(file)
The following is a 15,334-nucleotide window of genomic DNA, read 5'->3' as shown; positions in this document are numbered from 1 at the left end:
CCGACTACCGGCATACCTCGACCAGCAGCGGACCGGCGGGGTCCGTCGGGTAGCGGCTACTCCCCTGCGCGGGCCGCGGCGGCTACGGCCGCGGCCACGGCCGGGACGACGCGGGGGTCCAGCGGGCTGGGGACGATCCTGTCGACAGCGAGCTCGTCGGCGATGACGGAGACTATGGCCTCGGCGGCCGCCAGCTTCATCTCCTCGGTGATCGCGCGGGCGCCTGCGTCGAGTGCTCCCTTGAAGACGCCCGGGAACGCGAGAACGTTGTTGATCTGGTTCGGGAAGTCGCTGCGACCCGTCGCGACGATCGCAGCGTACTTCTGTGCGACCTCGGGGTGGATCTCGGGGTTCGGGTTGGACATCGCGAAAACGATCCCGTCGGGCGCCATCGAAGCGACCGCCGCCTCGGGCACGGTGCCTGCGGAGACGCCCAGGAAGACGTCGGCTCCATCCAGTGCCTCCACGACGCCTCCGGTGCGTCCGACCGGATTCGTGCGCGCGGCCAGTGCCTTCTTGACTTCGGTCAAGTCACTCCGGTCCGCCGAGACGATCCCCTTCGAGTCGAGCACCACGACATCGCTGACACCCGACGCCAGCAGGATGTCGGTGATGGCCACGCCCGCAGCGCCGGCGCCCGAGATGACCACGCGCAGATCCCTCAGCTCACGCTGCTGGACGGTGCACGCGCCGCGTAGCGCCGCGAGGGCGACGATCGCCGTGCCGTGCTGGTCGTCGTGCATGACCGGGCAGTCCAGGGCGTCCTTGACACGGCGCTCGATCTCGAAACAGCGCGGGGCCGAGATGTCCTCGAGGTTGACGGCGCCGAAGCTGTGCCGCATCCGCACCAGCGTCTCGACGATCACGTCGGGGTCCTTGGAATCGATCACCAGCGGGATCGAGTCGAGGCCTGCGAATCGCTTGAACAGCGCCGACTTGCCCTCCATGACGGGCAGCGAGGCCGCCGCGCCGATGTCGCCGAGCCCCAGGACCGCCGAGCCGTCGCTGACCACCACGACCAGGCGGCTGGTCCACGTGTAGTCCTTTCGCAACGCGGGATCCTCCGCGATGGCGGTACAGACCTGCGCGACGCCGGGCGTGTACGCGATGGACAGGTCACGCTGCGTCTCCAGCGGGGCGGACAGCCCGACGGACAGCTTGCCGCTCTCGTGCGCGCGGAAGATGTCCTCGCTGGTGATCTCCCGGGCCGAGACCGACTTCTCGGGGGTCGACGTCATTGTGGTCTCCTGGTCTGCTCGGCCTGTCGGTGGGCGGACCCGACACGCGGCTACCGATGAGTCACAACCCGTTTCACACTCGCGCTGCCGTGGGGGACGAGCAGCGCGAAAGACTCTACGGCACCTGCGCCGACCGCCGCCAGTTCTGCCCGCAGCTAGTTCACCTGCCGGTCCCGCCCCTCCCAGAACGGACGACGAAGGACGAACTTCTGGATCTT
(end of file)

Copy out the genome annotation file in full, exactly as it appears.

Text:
The following is a 15,334-nucleotide window of genomic DNA, read 5'->3' as shown; positions in this document are numbered from 1 at the left end:
CCGACTACCGGCATACCTCGACCAGCAGCGGACCGGCGGGGTCCGTCGGGTAGCGGCTACTCCCCTGCGCGGGCCGCGGCGGCTACGGCCGCGGCCACGGCCGGGACGACGCGGGGGTCCAGCGGGCTGGGGACGATCCTGTCGACAGCGAGCTCGTCGGCGATGACGGAGACTATGGCCTCGGCGGCCGCCAGCTTCATCTCCTCGGTGATCGCGCGGGCGCCTGCGTCGAGTGCTCCCTTGAAGACGCCCGGGAACGCGAGAACGTTGTTGATCTGGTTCGGGAAGTCGCTGCGACCCGTCGCGACGATCGCAGCGTACTTCTGTGCGACCTCGGGGTGGATCTCGGGGTTCGGGTTGGACATCGCGAAAACGATCCCGTCGGGCGCCATCGAAGCGACCGCCGCCTCGGGCACGGTGCCTGCGGAGACGCCCAGGAAGACGTCGGCTCCATCCAGTGCCTCCACGACGCCTCCGGTGCGTCCGACCGGATTCGTGCGCGCGGCCAGTGCCTTCTTGACTTCGGTCAAGTCACTCCGGTCCGCCGAGACGATCCCCTTCGAGTCGAGCACCACGACATCGCTGACACCCGACGCCAGCAGGATGTCGGTGATGGCCACGCCCGCAGCGCCGGCGCCCGAGATGACCACGCGCAGATCCCTCAGCTCACGCTGCTGGACGGTGCACGCGCCGCGTAGCGCCGCGAGGGCGACGATCGCCGTGCCGTGCTGGTCGTCGTGCATGACCGGGCAGTCCAGGGCGTCCTTGACACGGCGCTCGATCTCGAAACAGCGCGGGGCCGAGATGTCCTCGAGGTTGACGGCGCCGAAGCTGTGCCGCATCCGCACCAGCGTCTCGACGATCACGTCGGGGTCCTTGGAATCGATCACCAGCGGGATCGAGTCGAGGCCTGCGAATCGCTTGAACAGCGCCGACTTGCCCTCCATGACGGGCAGCGAGGCCGCCGCGCCGATGTCGCCGAGCCCCAGGACCGCCGAGCCGTCGCTGACCACCACGACCAGGCGGCTGGTCCACGTGTAGTCCTTTCGCAACGCGGGATCCTCCGCGATGGCGGTACAGACCTGCGCGACGCCGGGCGTGTACGCGATGGACAGGTCACGCTGCGTCTCCAGCGGGGCGGACAGCCCGACGGACAGCTTGCCGCTCTCGTGCGCGCGGAAGATGTCCTCGCTGGTGATCTCCCGGGCCGAGACCGACTTCTCGGGGGTCGACGTCATTGTGGTCTCCTGGTCTGCTCGGCCTGTCGGTGGGCGGACCCGACACGCGGCTACCGATGAGTCACAACCCGTTTCACACTCGCGCTGCCGTGGGGGACGAGCAGCGCGAAAGACTCTACGGCACCTGCGCCGACCGCCGCCAGTTCTGCCCGCAGCTAGTTCACCTGCCGGTCCCGCCCCTCCCAGAACGGACGACGAAGGACGAACTTCTGGATCTT